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About Minerals

Tiger's Eye

This is a variety of quartz which owes its name to the banded yellow-gold, dark brown color which resembles a tiger's eye. It occurs in veins, parallel to bedding, usually less than 6 cm thick. Historically the origin is considered to be an example of peudomorphism - the replacement of one mineral by another which retains the form of the original. In this case, crocidolite is replaced by quartz. Crocidolite (asbestos)..... gives this material its chatoyance. The quartz retains the original fibrous structure. The resultant yellow to brown color is from iron oxide staining-unstained pieces or areas retain the original blue color and are called hawk's eye.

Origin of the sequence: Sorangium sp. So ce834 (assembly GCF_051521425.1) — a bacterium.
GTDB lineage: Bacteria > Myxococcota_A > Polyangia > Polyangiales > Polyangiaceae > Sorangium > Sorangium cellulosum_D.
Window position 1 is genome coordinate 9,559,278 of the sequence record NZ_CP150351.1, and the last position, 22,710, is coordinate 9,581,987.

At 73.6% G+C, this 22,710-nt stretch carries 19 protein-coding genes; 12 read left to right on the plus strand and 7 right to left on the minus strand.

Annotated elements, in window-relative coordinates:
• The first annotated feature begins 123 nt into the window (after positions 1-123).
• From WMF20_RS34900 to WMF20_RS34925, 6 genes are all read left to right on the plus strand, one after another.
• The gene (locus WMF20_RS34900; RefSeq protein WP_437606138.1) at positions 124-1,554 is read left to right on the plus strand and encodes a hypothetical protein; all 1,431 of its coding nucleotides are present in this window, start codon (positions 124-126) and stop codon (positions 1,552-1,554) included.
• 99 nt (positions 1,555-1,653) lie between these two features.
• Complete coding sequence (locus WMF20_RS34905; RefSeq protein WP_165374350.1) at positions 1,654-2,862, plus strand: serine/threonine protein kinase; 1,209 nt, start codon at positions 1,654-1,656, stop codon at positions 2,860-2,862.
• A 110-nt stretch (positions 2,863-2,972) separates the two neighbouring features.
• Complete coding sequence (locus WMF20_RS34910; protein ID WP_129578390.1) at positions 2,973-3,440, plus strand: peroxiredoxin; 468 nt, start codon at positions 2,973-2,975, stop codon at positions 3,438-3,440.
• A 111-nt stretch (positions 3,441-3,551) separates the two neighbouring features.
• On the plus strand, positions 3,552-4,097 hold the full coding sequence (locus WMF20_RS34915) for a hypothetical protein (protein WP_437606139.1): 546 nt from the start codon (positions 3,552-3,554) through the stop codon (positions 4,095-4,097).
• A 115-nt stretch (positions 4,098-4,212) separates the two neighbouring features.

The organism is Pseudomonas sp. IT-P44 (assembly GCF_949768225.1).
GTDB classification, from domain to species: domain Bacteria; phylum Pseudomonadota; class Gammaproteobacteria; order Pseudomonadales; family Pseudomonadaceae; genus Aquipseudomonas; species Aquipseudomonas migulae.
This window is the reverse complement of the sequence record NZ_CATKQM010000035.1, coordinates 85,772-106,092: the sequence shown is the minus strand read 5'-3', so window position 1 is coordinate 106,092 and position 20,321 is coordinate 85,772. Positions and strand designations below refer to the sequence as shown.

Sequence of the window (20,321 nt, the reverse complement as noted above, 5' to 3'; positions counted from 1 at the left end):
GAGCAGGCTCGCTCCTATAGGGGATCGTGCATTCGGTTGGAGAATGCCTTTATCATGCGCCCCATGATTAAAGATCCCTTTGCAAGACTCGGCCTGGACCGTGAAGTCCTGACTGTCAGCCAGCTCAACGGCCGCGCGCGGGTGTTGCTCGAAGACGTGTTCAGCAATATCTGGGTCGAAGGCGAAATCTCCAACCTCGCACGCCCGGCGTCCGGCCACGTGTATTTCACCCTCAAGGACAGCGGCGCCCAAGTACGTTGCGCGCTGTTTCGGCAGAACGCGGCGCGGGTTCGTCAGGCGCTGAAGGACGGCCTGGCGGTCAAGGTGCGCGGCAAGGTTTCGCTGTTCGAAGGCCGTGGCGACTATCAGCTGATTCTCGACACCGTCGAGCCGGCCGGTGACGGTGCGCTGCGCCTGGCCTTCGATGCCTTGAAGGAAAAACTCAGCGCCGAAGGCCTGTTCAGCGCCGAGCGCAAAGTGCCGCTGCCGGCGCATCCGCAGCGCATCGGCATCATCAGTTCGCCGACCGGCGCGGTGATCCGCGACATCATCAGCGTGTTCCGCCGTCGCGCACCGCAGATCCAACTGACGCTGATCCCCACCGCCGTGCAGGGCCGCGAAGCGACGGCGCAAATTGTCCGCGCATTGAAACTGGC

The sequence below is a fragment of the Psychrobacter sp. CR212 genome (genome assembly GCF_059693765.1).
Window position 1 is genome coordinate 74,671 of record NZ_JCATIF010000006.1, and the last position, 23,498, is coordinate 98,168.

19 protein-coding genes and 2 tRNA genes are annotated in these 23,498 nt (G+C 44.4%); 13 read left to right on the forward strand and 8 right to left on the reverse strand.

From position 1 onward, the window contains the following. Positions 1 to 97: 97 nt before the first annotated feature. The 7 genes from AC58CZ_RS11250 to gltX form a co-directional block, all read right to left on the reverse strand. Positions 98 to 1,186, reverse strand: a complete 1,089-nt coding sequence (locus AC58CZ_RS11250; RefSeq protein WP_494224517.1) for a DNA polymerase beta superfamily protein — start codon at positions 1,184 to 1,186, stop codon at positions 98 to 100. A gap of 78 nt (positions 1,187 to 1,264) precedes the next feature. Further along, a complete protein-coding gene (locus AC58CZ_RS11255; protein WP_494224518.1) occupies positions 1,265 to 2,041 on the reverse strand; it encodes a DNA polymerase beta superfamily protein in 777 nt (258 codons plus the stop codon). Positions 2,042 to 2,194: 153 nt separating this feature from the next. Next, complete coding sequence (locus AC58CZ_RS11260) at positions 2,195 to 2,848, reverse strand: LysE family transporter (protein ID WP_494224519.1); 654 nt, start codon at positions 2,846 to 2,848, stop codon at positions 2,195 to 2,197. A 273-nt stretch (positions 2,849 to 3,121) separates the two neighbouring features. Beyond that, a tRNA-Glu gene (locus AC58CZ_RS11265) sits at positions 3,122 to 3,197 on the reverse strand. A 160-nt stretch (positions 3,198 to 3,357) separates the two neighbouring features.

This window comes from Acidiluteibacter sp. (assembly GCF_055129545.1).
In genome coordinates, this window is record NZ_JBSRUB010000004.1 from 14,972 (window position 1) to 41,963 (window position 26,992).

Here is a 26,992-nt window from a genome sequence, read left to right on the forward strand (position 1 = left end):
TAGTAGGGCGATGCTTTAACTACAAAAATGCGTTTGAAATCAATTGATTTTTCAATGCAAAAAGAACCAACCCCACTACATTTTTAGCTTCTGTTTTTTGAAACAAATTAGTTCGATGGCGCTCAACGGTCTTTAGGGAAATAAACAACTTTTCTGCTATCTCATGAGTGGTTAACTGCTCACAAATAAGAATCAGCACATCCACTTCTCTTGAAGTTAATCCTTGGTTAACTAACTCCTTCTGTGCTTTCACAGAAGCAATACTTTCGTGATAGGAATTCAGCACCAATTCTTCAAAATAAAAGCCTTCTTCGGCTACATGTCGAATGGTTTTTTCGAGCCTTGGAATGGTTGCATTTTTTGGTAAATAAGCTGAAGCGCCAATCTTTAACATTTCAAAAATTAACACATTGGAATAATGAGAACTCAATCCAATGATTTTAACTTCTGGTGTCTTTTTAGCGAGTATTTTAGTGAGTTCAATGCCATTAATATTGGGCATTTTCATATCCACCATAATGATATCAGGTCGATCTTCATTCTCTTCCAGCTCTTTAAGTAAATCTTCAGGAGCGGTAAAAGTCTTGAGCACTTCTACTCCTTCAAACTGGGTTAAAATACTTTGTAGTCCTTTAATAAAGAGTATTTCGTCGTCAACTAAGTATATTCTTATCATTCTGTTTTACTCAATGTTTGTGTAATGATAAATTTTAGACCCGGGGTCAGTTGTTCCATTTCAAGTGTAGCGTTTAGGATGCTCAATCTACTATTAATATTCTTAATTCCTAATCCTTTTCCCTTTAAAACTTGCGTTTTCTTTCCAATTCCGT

The replacement theory has recently been challenged and now researchers believe it is a crack/seam filling. Mineral rich fluids infiltrate a pre-existing crack in the rock and deposit the quartz. This shows a distinctive, fibrous growth pattern extending from the edge of each side toward the center, sealing the crack. Crocidolite fibers are still present but occur as inclusions within the quartz and are believed to grow from fragments originally present on the crack edges. The characteristic color is still caused by iron oxide stain and the fibrous texture produces the characteristic iridescent luster or chatoyance.

Regardless of which origin you favor, tiger's eye is always linked to crocidolite and therefore only occurs where deposits of crocidolite are found - South Africa, Western Australia, China, and South America. The uses of tiger's eye and hawk's eye are as gems, most commonly as cabochons. However, excellent carvings have been produced from this material;. Also, it plays a significant role in holistic procedures and astrology.

( derived from an article by Frank Craig that appeared in Rock Buster News 8/13)